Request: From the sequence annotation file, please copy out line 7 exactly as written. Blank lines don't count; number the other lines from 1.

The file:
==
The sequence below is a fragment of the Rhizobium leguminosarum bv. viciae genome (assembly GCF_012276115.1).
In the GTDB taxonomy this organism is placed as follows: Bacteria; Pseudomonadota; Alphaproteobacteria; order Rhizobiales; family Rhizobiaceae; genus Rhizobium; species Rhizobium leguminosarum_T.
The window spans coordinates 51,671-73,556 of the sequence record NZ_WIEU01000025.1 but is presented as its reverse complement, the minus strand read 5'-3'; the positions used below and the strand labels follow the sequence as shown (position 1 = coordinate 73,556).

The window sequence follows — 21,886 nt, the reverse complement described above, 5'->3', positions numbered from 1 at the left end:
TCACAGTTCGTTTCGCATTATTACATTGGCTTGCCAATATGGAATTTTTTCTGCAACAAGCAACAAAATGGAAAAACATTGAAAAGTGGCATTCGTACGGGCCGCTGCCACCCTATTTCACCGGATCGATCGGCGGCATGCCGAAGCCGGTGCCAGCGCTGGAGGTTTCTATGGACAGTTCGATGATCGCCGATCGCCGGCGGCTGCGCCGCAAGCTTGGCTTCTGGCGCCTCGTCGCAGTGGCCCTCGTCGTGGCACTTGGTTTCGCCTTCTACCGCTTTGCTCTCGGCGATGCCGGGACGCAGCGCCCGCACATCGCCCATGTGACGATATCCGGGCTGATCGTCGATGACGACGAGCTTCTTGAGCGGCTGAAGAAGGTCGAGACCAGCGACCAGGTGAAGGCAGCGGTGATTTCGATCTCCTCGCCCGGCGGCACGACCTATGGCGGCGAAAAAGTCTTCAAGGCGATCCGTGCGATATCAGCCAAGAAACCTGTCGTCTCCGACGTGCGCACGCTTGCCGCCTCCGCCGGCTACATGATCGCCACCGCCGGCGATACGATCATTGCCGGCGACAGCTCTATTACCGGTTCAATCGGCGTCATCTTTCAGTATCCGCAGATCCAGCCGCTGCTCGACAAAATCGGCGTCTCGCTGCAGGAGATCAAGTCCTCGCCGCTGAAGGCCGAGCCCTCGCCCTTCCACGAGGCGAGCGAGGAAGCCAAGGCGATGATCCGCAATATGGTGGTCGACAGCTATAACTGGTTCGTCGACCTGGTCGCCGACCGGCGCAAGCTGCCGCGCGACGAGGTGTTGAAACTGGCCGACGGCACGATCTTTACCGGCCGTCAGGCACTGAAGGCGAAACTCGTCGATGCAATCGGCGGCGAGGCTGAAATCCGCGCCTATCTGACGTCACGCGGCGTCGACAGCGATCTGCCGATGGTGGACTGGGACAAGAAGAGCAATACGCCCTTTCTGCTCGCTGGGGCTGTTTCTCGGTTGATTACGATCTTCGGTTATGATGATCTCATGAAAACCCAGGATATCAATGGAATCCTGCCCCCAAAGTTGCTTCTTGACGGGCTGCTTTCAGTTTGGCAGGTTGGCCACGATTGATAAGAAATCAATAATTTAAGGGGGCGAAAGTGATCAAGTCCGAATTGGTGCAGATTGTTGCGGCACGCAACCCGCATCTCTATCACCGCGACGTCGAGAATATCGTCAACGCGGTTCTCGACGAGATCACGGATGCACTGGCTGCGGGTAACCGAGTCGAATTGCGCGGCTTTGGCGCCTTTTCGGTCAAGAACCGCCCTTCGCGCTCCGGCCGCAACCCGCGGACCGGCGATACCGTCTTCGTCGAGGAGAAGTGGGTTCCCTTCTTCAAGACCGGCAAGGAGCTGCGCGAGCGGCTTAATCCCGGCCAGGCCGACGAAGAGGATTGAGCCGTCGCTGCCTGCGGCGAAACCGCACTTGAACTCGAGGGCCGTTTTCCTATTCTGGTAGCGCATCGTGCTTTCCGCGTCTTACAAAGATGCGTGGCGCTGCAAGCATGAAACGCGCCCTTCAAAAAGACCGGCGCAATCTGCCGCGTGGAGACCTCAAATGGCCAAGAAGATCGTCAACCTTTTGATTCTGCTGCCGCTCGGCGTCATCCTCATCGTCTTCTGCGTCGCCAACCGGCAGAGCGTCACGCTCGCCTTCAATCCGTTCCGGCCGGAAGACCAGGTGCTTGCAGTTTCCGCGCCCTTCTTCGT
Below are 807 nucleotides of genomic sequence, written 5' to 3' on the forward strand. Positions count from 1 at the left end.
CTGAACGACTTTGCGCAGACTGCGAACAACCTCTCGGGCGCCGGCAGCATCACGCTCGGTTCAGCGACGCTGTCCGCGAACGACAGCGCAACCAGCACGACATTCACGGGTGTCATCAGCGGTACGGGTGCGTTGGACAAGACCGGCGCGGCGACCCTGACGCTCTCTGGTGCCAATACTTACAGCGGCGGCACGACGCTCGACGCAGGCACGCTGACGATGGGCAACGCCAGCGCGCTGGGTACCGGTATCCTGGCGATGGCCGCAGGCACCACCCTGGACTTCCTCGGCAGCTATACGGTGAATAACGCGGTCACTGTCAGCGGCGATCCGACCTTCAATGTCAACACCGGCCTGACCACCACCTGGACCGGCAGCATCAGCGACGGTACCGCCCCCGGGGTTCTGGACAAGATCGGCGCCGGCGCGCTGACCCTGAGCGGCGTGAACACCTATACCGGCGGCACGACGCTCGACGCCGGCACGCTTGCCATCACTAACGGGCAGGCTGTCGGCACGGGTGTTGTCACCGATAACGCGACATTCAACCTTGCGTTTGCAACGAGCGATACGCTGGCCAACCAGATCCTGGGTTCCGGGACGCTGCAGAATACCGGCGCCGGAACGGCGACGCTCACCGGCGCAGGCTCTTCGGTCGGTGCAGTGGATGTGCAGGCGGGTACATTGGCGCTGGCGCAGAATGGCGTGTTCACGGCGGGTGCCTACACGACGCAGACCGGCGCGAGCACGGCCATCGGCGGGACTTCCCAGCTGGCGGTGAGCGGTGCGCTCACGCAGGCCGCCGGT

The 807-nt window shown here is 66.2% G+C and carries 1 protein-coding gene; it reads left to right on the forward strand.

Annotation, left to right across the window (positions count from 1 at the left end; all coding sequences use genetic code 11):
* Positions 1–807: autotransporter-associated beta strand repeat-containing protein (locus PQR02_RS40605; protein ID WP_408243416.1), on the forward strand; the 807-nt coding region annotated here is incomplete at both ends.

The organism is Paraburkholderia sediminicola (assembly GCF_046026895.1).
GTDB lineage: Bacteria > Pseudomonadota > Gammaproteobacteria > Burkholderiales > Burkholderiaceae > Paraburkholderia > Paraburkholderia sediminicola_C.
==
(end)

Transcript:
CTGAACGACTTTGCGCAGACTGCGAACAACCTCTCGGGCGCCGGCAGCATCACGCTCGGTTCAGCGACGCTGTCCGCGAACGACAGCGCAACCAGCACGACATTCACGGGTGTCATCAGCGGTACGGGTGCGTTGGACAAGACCGGCGCGGCGACCCTGACGCTCTCTGGTGCCAATACTTACAGCGGCGGCACGACGCTCGACGCAGGCACGCTGACGATGGGCAACGCCAGCGCGCTGGGTACCGGTATCCTGGCGATGGCCGCAGGCACCACCCTGGACTTCCTCGGCAGCTATACGGTGAATAACGCGGTCACTGTCAGCGGCGATCCGACCTTCAATGTCAACACCGGCCTGACCACCACCTGGACCGGCAGCATCAGCGACGGTACCGCCCCCGGGGTTCTGGACAAGATCGGCGCCGGCGCGCTGACCCTGAGCGGCGTGAACACCTATACCGGCGGCACGACGCTCGACGCCGGCACGCTTGCCATCACTAACGGGCAGGCTGTCGGCACGGGTGTTGTCACCGATAACGCGACATTCAACCTTGCGTTTGCAACGAGCGATACGCTGGCCAACCAGATCCTGGGTTCCGGGACGCTGCAGAATACCGGCGCCGGAACGGCGACGCTCACCGGCGCAGGCTCTTCGGTCGGTGCAGTGGATGTGCAGGCGGGTACATTGGCGCTGGCGCAGAATGGCGTGTTCACGGCGGGTGCCTACACGACGCAGACCGGCGCGAGCACGGCCATCGGCGGGACTTCCCAGCTGGCGGTGAGCGGTGCGCTCACGCAGGCCGCCGGT